A Travellerspoint blog

Just another average week in The Reap...

...school and Pub Street

sunny 27 °C

So I was very excited about the prospect of writing this week’s blog and starting off with something like “well finally I have completed a full week of school”. Alas, on Thursday afternoon I hit a wall and was sick, so had to miss the last two periods of school…so I will aim for next week!

It’s weird, this week I have been in Siem Reap the whole time and not done anything out of the usual, which is going to school followed by going to Pub Street, but I honestly don’t know where the time’s gone! Last Sunday night we decided to go out for a quiet last dinner with Fran seeing she was leaving Siem Reap the next day. It did start off quiet to be fair, due to a rather late night the night before, but then we decided to go to Ankgor What? Bar for “one last bucket”. Liam, the bartender there who used to work with Fran said seeing it was our “last bucket” he’s make it “extra strong for us”. Amelia, Courtnay and I all tried it, and were like “yeah, that’s pretty strong” but were still happy to go along with it, until Fran tried it and was like “guys, there’s only vodka in that, no red bull!” We would have been more than happy to just drink it straight apparently! Oh and it actually turned out to be our second last bucket, but who’s counting anyway…

Monday was school, the first day in the Monkey Class without Teacher Fran as well! Then Monday night was Julie’s birthday, who is one of the older volunteers staying here, so we all went out for dinner at Soria Moria’s, a hotel down the road from us, where we had to splurge as prices were $2 for a cocktail and $4 for a main meal! We were so close to heading into Pub Street after that as well, but we decided to be civilized and not…which is funny as it turns out it was the only night we haven’t been in there all week!

Tuesday, was school again, then Pub Street.

Wednesday was school and then Pub Street. However, in between that was $1 tapas for dinner at Soria Moria, our Wednesday night ritual. At this boutique hotel down the road from us every Wednesday night they have trainee wait and kitchen staff, so they have a tapas menu where everything, including all cocktails is $1 – it’s unbelievable! We basically have a standing booking there. It’s also really cool, as because last time I was here working at Anjali House I taught the oldest class, some of those kids work there on $1 night, so I still get to see them. It’s funny, because the first time I went there they recognized my face but couldn’t remember my name, so they just exclaimed “Teacher!”

I can’t remember why now, but school was awesome on Wednesday, the night after we’d gone out, so we had the epiphany that if we can feel that good at school after going out, why not go out every night right?!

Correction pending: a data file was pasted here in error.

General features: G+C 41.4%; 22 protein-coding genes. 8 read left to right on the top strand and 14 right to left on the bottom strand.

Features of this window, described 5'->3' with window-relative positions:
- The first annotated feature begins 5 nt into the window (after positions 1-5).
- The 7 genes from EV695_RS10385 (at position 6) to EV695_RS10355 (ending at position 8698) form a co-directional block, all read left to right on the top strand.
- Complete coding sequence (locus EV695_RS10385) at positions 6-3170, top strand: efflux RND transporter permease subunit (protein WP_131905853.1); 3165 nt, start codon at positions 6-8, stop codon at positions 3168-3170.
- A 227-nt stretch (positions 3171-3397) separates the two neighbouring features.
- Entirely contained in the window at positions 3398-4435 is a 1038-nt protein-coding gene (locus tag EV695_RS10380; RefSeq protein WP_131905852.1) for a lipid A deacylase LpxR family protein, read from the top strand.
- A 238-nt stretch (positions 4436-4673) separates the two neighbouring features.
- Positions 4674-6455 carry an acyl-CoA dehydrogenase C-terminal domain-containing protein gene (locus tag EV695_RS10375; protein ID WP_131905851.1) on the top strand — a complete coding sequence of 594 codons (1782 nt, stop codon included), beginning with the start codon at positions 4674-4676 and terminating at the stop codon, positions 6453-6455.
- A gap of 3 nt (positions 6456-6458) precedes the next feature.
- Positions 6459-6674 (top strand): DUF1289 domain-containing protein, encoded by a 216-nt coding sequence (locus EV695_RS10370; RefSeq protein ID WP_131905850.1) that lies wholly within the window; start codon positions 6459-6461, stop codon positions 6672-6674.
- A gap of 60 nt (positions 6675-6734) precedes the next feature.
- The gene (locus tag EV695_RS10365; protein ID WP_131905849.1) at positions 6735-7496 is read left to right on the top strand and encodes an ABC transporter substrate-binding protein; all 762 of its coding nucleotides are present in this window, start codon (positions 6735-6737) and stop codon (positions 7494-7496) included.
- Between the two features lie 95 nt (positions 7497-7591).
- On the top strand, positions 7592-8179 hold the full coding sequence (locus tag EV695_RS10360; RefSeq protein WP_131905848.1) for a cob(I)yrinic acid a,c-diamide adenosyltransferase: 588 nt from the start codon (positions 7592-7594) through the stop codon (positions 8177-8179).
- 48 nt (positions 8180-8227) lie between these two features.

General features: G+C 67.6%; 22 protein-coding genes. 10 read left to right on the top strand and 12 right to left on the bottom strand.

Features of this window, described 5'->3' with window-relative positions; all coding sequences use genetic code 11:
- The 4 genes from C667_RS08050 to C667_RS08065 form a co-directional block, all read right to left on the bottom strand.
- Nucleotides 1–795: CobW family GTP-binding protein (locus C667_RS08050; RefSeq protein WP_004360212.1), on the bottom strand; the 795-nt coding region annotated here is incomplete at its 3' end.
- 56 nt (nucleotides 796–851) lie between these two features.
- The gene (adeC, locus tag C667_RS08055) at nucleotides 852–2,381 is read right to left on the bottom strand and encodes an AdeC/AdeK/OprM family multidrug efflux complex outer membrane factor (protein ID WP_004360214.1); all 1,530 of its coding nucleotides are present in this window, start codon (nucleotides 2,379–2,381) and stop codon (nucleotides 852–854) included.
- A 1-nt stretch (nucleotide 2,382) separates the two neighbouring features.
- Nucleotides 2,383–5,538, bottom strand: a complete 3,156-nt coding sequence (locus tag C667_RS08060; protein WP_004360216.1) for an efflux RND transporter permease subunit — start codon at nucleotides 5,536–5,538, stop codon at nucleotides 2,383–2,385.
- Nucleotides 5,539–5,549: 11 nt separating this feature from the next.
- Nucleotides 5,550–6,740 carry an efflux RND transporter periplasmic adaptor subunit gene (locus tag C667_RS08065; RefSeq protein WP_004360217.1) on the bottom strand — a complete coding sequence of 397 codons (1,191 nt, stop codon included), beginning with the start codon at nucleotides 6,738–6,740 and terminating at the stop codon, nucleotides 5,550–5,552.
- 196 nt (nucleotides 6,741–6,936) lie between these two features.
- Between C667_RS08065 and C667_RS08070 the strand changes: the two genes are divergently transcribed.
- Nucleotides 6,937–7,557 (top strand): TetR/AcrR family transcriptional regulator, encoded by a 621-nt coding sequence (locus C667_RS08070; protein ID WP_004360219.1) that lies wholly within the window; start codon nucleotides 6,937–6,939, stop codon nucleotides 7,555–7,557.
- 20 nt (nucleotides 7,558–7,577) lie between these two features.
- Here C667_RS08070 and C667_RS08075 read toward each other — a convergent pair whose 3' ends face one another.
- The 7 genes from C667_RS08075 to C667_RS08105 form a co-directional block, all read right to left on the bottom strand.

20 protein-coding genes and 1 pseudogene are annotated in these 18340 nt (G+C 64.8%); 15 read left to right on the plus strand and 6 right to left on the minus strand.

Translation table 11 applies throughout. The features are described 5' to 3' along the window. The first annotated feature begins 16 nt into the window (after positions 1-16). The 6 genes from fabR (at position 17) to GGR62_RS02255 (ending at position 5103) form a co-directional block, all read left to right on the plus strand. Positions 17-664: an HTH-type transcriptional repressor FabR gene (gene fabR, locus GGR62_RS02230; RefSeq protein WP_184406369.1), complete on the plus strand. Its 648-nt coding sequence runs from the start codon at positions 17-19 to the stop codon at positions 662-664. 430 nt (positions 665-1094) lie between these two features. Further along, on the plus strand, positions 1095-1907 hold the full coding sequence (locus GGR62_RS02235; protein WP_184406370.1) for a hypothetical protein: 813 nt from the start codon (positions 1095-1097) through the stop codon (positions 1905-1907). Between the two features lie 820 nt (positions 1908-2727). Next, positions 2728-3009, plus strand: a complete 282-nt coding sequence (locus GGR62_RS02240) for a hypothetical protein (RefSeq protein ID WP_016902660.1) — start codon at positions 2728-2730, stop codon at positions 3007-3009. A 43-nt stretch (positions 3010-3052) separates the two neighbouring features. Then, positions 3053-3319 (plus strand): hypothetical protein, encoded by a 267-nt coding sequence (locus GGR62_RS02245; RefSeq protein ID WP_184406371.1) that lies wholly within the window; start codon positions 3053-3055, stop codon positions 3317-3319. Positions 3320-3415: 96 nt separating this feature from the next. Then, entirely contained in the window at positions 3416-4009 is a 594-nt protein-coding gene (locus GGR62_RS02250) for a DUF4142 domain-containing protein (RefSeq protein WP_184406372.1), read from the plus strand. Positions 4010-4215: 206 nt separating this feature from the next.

Thursday was school, where admittedly I felt pretty sick all day, but did manage to go the whole time except for the last two hours. Besides from breakfast really, it is basically cheaper to eat out here than to cook for yourself at home, so we headed to this place called Under Construction close to where we live for dinner. However we met a couple of English guys we know down there, one of them who is the music teacher at our school, so all out good intentions headed out the door, and once again we were on Pub Street. Luckily I actually did feel well enough for school the next day…

Friday, we have discovered, is pretty much always going to be dance party day at school. So it looks like that’s our exercise day, when we go to school and dance for six hours straight! The first lesson usually starts off with good intentions, where we review what we have learnt during the week, but then I think it’s because Courtnay’s class has music in the afternoon, and her Khmer teacher Chansip is obsessed with Western music (he is always downloading songs onto his phone and getting her to translate them…which is quite awkward when it’s like an Akon song and every second lyric is a swear word). So he just hooks up his phone to this speaker, and eventually the whole school migrates towards her classroom and has a rave. We were showing some of the other volunteers a video of it the other day, and they were like “wow, it actually is a day rave at your school”…hilarious. There are of course the staple songs, being The Lazy Song, Party Rock Anthem, On The Floor (by Jennifer Lopez) and the Khmer song I think I was talking about last week (which I have discovered is called Yoyo Yaya – so now I know most of the lyrics – yay!) but then sometimes Chansip branches out and puts on other songs that are on his phone. I say to him “Chansip, there are some very bad words in these songs”, and his reply was “Yes, but they don’t know English so that’s ok”. So, um, what are we doing there?!